Abstract 12: Gender Differences in Access to Post-Arrest Care: A SPARC Network Cohort Study
Objective: To explore gender disparities in the delivery of targeted post-arrest care after out-of-hospital cardiac arrests (OHCA).
Methods: A prospective cohort study of consecutive adult OHCAs with a return of spontaneous circulation for at least 20 minutes and without advance directives, presenting to any of the 34 hospitals participating in the Strategies for Post-Arrest Care Network. The primary outcome was the proportion of post-OHCA patients receiving angiography with or without percutaneous coronary intervention (PCI) within 90 minutes of documented ST-elevation myocardial infarction (STEMI) on a 12-lead ECG at admission to hospital. Secondary measures included rates of targeted temperature management (TTM) and withdrawal of life sustaining therapy.
Results: Of the 1053 treated adult OHCAs meeting the inclusion criteria, 336 were women and 717 men with mean ages of 68 (17) for women vs. 66 (15) for men (p=0.07). Women were less likely to have favourable Utstein predictors of survival (p<0.02) and STEMI post-arrest (58 [18%] women vs. 208 [30%] men, p<0.0001). There was no observed gender difference between achieving the time target for angiography with or without PCI for STEMI positive (18 [31%] vs. 79 [38%], p=0.33). Women who were STEMI negative were less likely to receive coronary angiography (22 [8%] vs. 74 [15%], p=0.006) or PCI (7 [3%] vs. 30 [6%], p=0.04). Eligible women were less likely to receive TTM (147 [78%] vs. 382 [85%], p=0.04). Women were more likely to have life sustaining therapy withdrawn at any time (127 [38%] vs. 221 [31%], p=0.03) and within 72 hours (78 [61%] vs. 109 [49%], p=0.03). Women were less likely to survive to discharge (OR 0.67, 95% CI 0.5-0.9, p=0.005); however, this difference disappeared when adjusted for Utstein predictors associated with survival which were more common in men (OR 1.2, 95% CI 0.9-1.6, p=0.32).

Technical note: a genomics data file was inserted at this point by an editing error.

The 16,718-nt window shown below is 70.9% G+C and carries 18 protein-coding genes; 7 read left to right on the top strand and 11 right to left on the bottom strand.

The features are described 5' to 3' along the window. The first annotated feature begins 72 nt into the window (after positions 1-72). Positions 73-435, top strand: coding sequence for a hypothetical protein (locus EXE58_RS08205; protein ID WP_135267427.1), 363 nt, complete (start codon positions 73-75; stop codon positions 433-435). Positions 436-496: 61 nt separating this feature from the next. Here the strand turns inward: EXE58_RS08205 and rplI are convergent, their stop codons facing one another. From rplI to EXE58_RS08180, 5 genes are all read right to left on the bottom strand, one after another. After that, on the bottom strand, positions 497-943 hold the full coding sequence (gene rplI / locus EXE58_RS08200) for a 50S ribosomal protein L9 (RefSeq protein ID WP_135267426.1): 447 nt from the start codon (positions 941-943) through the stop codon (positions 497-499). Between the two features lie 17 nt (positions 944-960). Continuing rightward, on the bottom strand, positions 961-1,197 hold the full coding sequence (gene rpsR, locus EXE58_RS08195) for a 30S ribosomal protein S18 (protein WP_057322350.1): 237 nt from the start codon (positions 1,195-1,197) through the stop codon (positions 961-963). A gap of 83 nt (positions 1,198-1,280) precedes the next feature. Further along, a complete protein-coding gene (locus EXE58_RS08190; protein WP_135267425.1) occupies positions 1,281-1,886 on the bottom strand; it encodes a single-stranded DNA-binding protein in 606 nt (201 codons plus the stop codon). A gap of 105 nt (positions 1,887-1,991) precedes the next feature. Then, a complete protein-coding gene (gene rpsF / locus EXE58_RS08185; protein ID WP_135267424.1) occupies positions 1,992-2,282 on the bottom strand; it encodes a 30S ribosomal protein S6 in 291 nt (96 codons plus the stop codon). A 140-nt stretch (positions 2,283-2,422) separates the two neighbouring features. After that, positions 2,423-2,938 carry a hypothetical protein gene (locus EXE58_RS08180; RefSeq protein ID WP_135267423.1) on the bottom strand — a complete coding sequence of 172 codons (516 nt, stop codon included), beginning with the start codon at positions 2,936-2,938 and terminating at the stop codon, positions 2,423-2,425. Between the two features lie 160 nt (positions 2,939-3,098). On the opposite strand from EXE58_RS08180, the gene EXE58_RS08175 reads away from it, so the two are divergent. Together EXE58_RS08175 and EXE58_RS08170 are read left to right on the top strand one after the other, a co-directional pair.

Conclusion: The frequency of meeting the time targets for STEMI post OHCAs was similar for both men and women. OHCA in women was associated with unfavourable predictors of survival, increased rates of early withdrawal of life sustaining therapy, reduced rates of TTM and less diagnostic testing when STEMI negative on ECG. Despite these differences, adjusted survival was similar for both genders.
- © 2013 by American Heart Association, Inc.